The Twelve Ancient Symbols of Imperial Authority first appeared on the Manchu emperor's clothing after 1759. The Huangchao liqi tushi (Illustrated Precedents for the Ritual Paraphernalia of the Imperial Court), which was enforced in 1766, restricted the use of the Twelve Symbols to the Emperor. The symbols imply the notion of Imperial authority, signifying that the Emperor is the Ruler of the Universe. In the Qing dynasty, the first four symbols - sun, moon, stars, and mountain - were placed at the shoulders, chest and mid-back; the symbol of distinction (fu), axe, paired dragons, and the golden pheasant appeared at waist level; and temple-cups, aquatic grass, grains of millet, and flames were placed at knee level on the skirts of the coat.
The cosmic imagery of the dragon robe, rather than construction features, was of paramount concern. See J. E. Vollmer, Five Colours of the Universe: Symbolism in Clothes and Fabrics of the Ch'ing Dynasty (1644-1911), Edmonton Art Gallery, Hong Kong, 1980, pp. 22-3. As a result, the garment extended from shoulder to floor for both genders to provide an uninterrupted surface for decoration. Gender identifiers were reduced to subtle, non-structural features. Male longpao were vented at the center front and back acknowledging Manchu origins as mounted warriors. Womens' longpao remained vented at the sides. In addition, female coats carried an extra band that matched the neck facings and cuffs.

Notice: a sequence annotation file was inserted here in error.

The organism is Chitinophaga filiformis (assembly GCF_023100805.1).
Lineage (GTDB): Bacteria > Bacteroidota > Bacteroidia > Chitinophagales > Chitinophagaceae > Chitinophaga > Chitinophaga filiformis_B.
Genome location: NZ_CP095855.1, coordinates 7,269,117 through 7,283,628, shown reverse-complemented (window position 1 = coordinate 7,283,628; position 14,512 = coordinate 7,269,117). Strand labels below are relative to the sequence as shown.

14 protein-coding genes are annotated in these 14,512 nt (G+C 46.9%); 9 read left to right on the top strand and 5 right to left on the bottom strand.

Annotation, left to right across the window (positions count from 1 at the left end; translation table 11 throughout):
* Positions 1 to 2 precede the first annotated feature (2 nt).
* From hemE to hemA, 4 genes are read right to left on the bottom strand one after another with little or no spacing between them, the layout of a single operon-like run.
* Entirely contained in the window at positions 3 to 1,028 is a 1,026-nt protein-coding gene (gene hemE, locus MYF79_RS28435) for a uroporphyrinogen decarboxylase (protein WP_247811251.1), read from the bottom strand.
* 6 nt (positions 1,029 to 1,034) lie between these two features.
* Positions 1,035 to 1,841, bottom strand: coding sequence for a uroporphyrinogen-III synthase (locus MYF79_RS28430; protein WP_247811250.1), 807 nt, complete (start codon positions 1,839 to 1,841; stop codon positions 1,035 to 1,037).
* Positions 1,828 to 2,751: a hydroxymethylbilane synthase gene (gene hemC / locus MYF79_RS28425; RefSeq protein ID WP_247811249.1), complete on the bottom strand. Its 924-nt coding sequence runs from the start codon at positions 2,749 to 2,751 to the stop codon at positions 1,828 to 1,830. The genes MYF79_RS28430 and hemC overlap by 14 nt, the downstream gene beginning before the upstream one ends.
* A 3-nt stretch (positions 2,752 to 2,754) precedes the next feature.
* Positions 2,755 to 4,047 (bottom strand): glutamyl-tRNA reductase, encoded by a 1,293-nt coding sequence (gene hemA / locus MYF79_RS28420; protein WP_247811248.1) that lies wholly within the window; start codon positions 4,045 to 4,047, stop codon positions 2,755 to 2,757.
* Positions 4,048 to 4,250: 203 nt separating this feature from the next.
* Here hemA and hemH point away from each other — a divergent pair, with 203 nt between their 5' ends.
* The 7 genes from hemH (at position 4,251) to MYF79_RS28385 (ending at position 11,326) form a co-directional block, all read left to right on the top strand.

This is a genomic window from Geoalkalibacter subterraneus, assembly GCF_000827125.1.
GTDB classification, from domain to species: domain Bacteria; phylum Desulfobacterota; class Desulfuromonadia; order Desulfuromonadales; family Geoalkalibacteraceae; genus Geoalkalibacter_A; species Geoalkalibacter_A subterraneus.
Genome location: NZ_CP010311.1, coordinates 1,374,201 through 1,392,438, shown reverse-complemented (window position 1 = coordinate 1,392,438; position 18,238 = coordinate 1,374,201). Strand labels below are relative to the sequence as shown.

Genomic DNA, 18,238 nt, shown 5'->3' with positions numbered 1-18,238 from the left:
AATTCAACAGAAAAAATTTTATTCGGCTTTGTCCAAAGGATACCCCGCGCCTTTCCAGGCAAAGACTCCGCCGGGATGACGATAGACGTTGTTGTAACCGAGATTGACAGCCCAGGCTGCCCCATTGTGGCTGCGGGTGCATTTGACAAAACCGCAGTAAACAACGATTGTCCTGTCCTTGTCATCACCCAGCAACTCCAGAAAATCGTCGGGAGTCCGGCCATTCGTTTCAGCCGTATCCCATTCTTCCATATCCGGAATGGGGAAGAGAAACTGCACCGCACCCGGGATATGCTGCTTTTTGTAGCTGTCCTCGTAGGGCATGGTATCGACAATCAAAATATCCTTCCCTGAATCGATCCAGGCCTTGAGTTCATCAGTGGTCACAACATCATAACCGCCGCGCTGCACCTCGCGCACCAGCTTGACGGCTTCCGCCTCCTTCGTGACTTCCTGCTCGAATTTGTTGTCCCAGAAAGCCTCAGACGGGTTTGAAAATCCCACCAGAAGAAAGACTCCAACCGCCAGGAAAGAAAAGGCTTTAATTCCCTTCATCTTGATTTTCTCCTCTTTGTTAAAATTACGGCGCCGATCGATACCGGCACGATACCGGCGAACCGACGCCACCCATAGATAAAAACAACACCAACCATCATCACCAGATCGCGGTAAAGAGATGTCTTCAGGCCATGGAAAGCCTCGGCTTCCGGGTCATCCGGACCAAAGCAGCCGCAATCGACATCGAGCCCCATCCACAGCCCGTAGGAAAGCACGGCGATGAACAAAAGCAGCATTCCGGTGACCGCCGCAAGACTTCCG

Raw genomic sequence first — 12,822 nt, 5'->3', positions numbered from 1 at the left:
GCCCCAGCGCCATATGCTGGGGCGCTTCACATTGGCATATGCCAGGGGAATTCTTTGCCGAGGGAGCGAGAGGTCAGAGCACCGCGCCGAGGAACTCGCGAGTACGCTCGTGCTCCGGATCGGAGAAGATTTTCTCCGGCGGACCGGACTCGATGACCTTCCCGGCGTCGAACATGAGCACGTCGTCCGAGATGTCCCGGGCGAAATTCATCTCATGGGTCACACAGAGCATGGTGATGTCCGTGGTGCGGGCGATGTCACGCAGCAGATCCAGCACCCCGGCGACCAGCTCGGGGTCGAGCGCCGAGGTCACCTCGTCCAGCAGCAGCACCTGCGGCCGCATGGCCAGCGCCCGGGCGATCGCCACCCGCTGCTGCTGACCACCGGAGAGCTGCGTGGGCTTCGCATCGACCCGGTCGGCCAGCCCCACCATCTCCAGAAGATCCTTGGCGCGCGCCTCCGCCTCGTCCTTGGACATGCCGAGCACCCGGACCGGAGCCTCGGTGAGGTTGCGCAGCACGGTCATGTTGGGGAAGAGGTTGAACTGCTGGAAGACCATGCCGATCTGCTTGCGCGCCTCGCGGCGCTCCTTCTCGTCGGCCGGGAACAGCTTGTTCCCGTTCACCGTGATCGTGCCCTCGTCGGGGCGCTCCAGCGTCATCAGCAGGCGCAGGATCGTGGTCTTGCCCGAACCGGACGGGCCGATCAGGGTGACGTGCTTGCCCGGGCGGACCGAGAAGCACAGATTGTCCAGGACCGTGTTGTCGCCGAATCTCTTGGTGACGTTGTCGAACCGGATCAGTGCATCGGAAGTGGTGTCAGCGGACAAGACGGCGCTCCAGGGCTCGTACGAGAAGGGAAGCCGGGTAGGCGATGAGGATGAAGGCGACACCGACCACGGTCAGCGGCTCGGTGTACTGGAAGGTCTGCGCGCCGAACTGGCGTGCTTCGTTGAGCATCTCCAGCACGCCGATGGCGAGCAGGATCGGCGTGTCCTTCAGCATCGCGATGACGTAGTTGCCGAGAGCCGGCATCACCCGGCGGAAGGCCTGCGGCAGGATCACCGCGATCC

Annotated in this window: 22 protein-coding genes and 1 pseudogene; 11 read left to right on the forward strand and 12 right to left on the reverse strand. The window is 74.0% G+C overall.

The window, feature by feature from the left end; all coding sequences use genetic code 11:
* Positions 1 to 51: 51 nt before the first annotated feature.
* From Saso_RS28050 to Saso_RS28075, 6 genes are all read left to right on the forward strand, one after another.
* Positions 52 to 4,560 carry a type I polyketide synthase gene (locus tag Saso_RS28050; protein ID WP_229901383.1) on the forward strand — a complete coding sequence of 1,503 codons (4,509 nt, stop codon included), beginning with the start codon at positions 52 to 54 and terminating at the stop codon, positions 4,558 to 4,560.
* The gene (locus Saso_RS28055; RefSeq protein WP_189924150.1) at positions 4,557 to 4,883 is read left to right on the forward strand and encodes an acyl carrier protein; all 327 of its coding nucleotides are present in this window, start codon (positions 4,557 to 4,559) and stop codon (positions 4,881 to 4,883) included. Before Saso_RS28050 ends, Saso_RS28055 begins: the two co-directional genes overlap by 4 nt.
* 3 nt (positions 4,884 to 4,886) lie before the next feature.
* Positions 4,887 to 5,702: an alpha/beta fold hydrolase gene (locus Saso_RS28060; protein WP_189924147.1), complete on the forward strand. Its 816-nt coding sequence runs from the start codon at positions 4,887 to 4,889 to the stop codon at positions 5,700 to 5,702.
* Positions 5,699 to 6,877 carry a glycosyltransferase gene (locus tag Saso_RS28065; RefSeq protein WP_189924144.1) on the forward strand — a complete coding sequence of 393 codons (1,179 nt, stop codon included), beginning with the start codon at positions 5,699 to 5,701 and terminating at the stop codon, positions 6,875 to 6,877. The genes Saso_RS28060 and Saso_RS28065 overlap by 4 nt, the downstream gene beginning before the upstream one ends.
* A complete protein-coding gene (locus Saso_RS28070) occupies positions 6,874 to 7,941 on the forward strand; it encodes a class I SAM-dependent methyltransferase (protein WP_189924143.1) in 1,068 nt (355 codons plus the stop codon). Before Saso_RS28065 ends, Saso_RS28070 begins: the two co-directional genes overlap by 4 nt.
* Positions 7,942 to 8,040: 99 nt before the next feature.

The current kesi robe is a spectacular example of a late 18th-early 19th century Emperor's longpao. Most published examples have a main design which is reserved on a plain yellow ground, while the design on the present robe is reserved on an intricate wan-fret ground. The present robe also differs from the more typical examples of yellow ‘twelve symbol’ dragon robes in its shou characters rendered in a pale blue color, which stand out from the overall design scheme. See a very similar kesi dragon robe from the Qianlong-Jiaqing period, also with decoration reserved on a wan-fret ground and with pale blue shou characters, in the collection of the Victoria & Albert Museum, accession number T.199-1948.